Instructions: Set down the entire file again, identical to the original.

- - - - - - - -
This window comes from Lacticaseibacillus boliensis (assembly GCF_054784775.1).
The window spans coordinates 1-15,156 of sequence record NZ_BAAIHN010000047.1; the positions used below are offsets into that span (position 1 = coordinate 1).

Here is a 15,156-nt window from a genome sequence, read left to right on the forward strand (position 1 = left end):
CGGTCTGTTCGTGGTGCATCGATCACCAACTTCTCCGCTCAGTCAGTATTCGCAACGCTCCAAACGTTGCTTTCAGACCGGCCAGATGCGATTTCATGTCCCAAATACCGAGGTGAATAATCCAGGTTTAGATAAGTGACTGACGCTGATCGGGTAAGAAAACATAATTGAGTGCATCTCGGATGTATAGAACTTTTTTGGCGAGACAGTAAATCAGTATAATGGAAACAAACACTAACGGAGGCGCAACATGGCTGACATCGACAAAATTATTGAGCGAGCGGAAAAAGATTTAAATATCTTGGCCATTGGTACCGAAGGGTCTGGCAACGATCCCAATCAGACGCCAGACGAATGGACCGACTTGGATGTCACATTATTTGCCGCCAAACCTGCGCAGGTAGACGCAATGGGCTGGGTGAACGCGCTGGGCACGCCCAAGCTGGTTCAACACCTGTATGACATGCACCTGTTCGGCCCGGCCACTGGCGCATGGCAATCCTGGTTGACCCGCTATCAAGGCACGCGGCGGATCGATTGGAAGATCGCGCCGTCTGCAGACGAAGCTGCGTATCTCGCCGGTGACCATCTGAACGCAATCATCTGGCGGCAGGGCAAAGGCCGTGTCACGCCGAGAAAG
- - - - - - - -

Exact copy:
This window comes from Lacticaseibacillus boliensis (assembly GCF_054784775.1).
The window spans coordinates 1-15,156 of sequence record NZ_BAAIHN010000047.1; the positions used below are offsets into that span (position 1 = coordinate 1).

Here is a 15,156-nt window from a genome sequence, read left to right on the forward strand (position 1 = left end):
CGGTCTGTTCGTGGTGCATCGATCACCAACTTCTCCGCTCAGTCAGTATTCGCAACGCTCCAAACGTTGCTTTCAGACCGGCCAGATGCGATTTCATGTCCCAAATACCGAGGTGAATAATCCAGGTTTAGATAAGTGACTGACGCTGATCGGGTAAGAAAACATAATTGAGTGCATCTCGGATGTATAGAACTTTTTTGGCGAGACAGTAAATCAGTATAATGGAAACAAACACTAACGGAGGCGCAACATGGCTGACATCGACAAAATTATTGAGCGAGCGGAAAAAGATTTAAATATCTTGGCCATTGGTACCGAAGGGTCTGGCAACGATCCCAATCAGACGCCAGACGAATGGACCGACTTGGATGTCACATTATTTGCCGCCAAACCTGCGCAGGTAGACGCAATGGGCTGGGTGAACGCGCTGGGCACGCCCAAGCTGGTTCAACACCTGTATGACATGCACCTGTTCGGCCCGGCCACTGGCGCATGGCAATCCTGGTTGACCCGCTATCAAGGCACGCGGCGGATCGATTGGAAGATCGCGCCGTCTGCAGACGAAGCTGCGTATCTCGCCGGTGACCATCTGAACGCAATCATCTGGCGGCAGGGCAAAGGCCGTGTCACGCCGAGAAAG